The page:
I have learned to hate.
Hate is a driving force that spurs me to action, opinion, and determination. Weirded out yet? Yeah. I guess that’s not your typical opening statement for a devotional. But hate — in the correct context — can make a lot of sense.
Paul the Apostle stated it best when he said: “For I do not understand my own actions. For I do not do what I want, but I do the very thing I hate.” (Romans 7:15 ESV)
I do the very thing that I hate. There is so much of my sinful self that I have come to despise. My impatience is one of them. When I have projects to complete, I become driven — focused — and my two year old suffers. The other night he was following me close on my heels, like a needy little puppy dog. I turned and snapped “go watch Bubbleguppies!”
Like really — what kid doesn’t want their mother to tell them to watch TV? The look in his big baby browns just about killed me. Sadness. Mommy didn’t want his help, or his prancing on tiptoes singing, “I may never march in the infary, toot in the tootery”. Mommy was too busy. He hung his head and without question returned to his banishment on the couch and the cheerful cartoons went over his head as he buried his face in his blanket.
I have come to hate the darkness inside of me.
“For I know that nothing good dwells in me, that is, in my flesh. For I have the desire to do what is right, but not the ability to carry it out.” (Romans 7:18 ESV)
As humanity, we have formed a culture that fights for the right to act on our fleshly impulses. But as Paul defines, those impulses are “nothing good”. Strangely enough, in our fight for human rights, we have also fought for the right to damage, wound, impale, break, and scar those around us. For sin does not only affect ourselves. It does not only affect our relationship to God. It touches others in a rippling effect of pain.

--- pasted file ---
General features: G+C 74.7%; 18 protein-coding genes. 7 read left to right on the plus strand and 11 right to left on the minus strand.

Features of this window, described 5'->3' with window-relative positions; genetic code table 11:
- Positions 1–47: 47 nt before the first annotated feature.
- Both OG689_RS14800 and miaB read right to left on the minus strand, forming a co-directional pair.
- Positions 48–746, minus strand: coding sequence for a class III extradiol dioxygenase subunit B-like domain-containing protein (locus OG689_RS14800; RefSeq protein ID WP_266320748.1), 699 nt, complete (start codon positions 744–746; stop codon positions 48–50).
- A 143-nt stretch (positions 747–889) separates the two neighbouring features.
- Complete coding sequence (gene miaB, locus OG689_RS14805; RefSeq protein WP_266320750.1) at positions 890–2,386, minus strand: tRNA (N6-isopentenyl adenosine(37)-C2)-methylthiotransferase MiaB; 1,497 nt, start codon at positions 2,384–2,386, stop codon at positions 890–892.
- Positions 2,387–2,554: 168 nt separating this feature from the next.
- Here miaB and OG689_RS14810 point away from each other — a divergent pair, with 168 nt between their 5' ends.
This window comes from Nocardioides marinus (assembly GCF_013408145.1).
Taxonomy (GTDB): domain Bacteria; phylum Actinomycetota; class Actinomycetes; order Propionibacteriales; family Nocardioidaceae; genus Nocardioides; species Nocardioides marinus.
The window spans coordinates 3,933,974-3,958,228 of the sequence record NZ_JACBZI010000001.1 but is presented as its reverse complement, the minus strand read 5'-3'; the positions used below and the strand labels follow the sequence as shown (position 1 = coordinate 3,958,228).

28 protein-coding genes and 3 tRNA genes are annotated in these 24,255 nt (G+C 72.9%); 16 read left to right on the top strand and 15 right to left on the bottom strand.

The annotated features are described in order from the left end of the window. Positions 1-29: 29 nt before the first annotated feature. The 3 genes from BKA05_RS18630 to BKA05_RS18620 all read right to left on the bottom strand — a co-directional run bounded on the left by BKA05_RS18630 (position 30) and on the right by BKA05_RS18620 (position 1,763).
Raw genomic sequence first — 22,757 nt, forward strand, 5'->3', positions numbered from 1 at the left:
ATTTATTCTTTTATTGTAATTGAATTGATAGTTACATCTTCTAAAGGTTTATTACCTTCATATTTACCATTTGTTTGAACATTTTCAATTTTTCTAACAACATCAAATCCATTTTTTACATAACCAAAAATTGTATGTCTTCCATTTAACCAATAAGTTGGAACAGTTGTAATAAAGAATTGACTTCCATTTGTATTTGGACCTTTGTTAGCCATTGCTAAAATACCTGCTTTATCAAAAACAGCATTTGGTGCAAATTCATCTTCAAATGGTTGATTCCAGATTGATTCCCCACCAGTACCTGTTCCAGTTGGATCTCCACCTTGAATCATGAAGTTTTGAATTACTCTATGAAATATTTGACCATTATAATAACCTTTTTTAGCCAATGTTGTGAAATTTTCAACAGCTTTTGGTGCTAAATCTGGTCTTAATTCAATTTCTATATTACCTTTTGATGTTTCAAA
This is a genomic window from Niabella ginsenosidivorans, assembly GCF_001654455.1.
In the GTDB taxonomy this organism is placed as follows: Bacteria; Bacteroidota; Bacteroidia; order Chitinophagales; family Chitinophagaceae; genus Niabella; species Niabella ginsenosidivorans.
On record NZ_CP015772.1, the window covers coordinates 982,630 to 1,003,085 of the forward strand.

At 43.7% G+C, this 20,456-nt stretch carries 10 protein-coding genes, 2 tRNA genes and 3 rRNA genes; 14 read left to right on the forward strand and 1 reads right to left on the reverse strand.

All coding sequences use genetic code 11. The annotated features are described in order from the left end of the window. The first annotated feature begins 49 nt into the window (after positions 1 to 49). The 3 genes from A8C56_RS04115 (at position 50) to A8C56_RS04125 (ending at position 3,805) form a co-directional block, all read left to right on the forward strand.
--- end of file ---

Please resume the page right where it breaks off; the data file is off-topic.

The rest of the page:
“I have the desire to do what is right…” — I do. I really do. “…but not the ability to carry it out.” Failure. Morbid utter condemnation.
“Wretched man that I am! Who will deliver me from this body of death? Thanks be to God through Jesus Christ our Lord!” (Romans 7:24-25a ESV)
I stared at my son while I was consumed with hatred for the sin inside of me that caused me to selfishly snap at my child, wounding his spirit of joy and creating even a smidgen of doubt that I wanted his presence in my life.
“Are you mad at Mommy, buddy?”
“I’m sorry.” I whispered it. He turned and his cheeks stretched into a smile. Sitting up, he patted my knee with all the love he could muster.
He understood. Why? Because he’s already been there too. In his own tiny sinful self, he knows what it’s like to wound. He knows what it’s like to ask forgiveness.
Thanks be to God … to Jesus Christ our Lord … for in and of myself, I will continue to wound, to scar, to walk in darkness. But in Jesus, I find life, healing, strength, and the ability to claim His victory over my sinful self.
I have learned to love. I have learned to love life — and the righteousness found therein.
What have you learned to hate about your old nature and/or what new character has God recently taught you?